Earlier this month,
When we set out on our journey to make the 2014 FIFA World Cup the most inclusive and participatory ever, we knew it was a massive ambition that would require walking the talk. The FIFA World Cup Trophy Tour, by virtue of its ability to connect with people, was always going to be a massive proof point for us to make this the “World’s Cup.”
When looking at the journey ahead of us, and the possible route we could take around the world, we were presented with a few options that would ultimately show our intent behind this campaign and, in so doing, our belief and resolve to bring the trophy to as many people around the world as possible.
Israel and Palestine presented us with that opportunity to really put our ambition to the test and to show that we truly believed that this is the “World’s cup.” Obviously, this was not going to be easy. We needed commitment and buy-in from both countries, as well as from Coke’s Middle East and North Africa (MENA) Business Unit and Eurasia & Africa Group. It was here that I truly understood how connected we were as a system and how we all hold the same ambition. Working closely with the aforementioned groups, it became clear that we all embrace the same set of core values and recognized the massive opportunity taking the trophy to both countries presented.
Once we aligned on the opportunity, our focus quickly shifted to how we could deliver equally amazing experiences in two neighboring countries divided by decades of conflict. Logistically, we had our work cut out for us; we knew we had to be on top of our game to pull off a smooth and seamless activation in November. Working together with Coke’s strategic security team and our local teams in Israel and Palestine, we pulled together a plan. Since Israel controls all borders, we knew we had to work with the Israel Defense Forces (IDF) to get in and out of Palestine, and that would require the highest level of collaboration and trust with our teams on the ground. That was one challenge.
Another was getting to Israel in time for an 8 a.m. press conference on the morning of Nov. 10. Our preceding tour stop, Belize, was literally on the other side of the ocean and given our plane’s six-hour-range fuel tanks, we needed to make sure we could make the crossing in time. Two other considerations to bear in mind were: 1) That we were stopping in Zurich to pick up guests from FIFA; and 2) That we had to leave from a pre-cleared airport before arriving in Tel Aviv. The trip into Tel Aviv sounded more like a précis of around the world in 80 days where we used the following flight plan: Belize-Canada-Iceland-Denmark-Switzerland-Cyprus and, finally, Israel. We had to add an overnight stay in Cyprus since the noise ordinances at the Zurich airport would have prohibited an early flight out to make it on time for the press conference in Israel. Needless to say, we were exhausted but tremendously excited by the few days ahead of us.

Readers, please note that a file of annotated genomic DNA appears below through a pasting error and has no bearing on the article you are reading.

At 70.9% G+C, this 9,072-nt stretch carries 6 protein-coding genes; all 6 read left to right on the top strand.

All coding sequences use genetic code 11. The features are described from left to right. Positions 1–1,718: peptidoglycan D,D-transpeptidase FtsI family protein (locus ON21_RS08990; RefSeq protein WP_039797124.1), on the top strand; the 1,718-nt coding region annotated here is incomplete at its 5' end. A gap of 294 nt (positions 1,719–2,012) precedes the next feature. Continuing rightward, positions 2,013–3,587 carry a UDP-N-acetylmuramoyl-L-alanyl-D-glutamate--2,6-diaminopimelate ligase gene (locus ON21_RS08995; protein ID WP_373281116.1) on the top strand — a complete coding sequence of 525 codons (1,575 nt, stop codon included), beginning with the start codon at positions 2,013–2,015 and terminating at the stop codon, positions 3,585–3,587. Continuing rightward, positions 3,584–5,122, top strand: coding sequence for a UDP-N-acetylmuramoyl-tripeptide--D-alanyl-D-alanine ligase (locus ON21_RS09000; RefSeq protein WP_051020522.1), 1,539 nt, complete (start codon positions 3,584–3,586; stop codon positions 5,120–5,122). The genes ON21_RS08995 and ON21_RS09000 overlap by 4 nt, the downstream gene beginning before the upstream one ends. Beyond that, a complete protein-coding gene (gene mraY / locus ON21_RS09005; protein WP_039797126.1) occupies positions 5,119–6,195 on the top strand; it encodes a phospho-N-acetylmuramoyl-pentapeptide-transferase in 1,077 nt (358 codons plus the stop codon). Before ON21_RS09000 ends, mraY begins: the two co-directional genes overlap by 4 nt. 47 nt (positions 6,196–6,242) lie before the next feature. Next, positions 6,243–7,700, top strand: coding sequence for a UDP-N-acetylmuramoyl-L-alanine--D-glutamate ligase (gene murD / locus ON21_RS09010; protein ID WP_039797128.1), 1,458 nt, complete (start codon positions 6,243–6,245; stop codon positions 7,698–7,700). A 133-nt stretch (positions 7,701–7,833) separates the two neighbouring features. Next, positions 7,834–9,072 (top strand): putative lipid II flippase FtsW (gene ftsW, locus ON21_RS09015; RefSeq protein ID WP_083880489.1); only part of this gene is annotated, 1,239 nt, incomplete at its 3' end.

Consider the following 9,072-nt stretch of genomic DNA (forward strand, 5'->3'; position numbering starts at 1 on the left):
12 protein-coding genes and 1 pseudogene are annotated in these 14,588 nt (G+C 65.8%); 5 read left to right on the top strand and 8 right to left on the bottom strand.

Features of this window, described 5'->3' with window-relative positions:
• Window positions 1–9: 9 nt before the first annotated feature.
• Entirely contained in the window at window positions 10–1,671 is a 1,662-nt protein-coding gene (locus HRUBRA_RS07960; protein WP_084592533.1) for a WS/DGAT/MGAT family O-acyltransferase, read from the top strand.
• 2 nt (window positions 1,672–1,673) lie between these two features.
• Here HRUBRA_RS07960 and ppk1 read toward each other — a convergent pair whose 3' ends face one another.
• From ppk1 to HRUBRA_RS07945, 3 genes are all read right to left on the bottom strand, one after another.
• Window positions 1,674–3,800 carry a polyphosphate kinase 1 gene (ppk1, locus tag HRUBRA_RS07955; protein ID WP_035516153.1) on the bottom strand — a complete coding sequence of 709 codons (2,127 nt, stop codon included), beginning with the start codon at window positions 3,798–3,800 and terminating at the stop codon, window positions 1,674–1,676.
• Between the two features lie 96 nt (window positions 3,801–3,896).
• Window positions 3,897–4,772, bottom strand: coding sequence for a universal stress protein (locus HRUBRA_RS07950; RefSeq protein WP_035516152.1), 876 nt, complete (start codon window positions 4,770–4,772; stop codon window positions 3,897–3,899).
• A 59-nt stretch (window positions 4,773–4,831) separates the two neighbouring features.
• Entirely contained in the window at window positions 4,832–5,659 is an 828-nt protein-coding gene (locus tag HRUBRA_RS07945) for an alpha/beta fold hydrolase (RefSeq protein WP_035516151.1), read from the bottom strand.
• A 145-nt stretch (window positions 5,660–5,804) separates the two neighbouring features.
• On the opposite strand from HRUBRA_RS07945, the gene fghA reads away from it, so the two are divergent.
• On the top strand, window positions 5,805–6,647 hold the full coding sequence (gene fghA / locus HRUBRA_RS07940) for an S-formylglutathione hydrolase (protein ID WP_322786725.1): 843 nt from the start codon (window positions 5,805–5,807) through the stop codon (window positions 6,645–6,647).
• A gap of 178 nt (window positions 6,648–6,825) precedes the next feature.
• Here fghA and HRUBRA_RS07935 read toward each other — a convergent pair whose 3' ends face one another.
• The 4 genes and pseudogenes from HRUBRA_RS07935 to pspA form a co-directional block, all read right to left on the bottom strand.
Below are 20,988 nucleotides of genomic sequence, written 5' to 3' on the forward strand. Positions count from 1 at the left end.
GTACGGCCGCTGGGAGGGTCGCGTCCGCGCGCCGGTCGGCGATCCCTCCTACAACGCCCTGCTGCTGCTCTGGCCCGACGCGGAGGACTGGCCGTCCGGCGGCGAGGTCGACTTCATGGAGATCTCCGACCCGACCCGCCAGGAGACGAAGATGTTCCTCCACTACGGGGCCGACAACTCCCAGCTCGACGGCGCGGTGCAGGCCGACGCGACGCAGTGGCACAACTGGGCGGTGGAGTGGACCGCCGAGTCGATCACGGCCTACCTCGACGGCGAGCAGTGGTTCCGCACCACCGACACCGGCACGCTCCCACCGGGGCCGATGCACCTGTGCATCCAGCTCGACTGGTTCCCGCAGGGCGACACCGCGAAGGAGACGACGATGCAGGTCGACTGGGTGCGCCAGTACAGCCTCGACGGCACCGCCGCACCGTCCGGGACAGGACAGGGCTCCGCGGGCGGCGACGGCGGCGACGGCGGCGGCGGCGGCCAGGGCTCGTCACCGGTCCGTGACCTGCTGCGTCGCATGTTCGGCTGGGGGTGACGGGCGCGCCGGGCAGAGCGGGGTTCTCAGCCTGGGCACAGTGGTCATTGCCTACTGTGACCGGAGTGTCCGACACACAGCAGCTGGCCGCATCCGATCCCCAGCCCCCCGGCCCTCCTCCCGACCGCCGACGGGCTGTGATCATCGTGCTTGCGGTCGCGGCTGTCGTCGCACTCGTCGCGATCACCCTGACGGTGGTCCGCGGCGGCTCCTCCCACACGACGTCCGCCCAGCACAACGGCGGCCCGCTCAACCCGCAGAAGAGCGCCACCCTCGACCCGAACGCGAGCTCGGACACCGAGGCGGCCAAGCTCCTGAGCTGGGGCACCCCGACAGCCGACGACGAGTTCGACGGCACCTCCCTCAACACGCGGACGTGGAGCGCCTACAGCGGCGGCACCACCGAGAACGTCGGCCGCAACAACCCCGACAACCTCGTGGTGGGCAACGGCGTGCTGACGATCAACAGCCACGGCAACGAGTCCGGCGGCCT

The team in Israel enthusiastically welcomed the trophy to their country for the first time ever with a world-class arrival ceremony at the airport and consumer and employee experience at the local CBC Bottling Plant. From senior government leaders, to Israeli footballers who played in the 1970 FIFA World Cup in Mexico (the only time Israel has made it to the FIFA World Cup) to families and employees, the passion and engagement were palpable.
After a fantastic day in Tel Aviv, the big moment of the border crossing awaited us. Our charter plane had subsequently left Tel Aviv and flown to Amman, Jordan, where part of the team was getting set up for the fan experience in Jordan. The remainder of our team boarded a bus to the border crossing point.
That moment felt a little surreal, knowing the copious amount of time that all the teams involved had spent on making sure this crossing was safe and seamless for all involved. The teams were notably anxious as we pulled into the hanger, where we made the switch over between the Israeli vehicles and the Palestinian vehicles, under close escort and protection from the ground teams. As we drove through the hanger into Palestinian territory, I felt a huge sigh of relief that the plan had worked and that we were in the process of making history.
Upon arrival in Palestine, we were greeted by the NBC bottler at their newly-erected building which is impressive, to say the least. A press conference, which attracted an impressive media turnout, then followed. We spent the night in Palestine and the following morning surprised the Palestinian Women’s Football team with the trophy, followed by a well-organized fan experience at NBC for employees, consumers, universities and schools.
At Coke, we talk a lot about what it means to drive cultural leadership, and I can’t think of a better example than the experience we delivered in Israel and Palestine. The fact that we brought the trophy to both countries in a single day is a massive coup. We could have omitted these two countries from the route to make our lives easier, but we didn’t. We stayed true to the spirit of our “World’s Cup” campaign. It was clear to me that what unites us is greater than what divides us, and it was wonderful to be part of this experience.
Our extended team had been preparing for this milestone for many months – the logistics, security and operational planning behind this were truly all-consuming – so it was incredibly rewarding to put our ambition into action. In that moment of crossing the border, it became evident that boundaries should never stop us from what we truly believe in and that when we collaborate and focus on the bigger picture, we can really achieve anything.
As we started the journey into Jordan where we were meeting up with our advance team on the ground, I was overcome with a feeling of pride to be working for
Brad Ross is global football manager and FIFA World Cup Trophy Tour project lead for The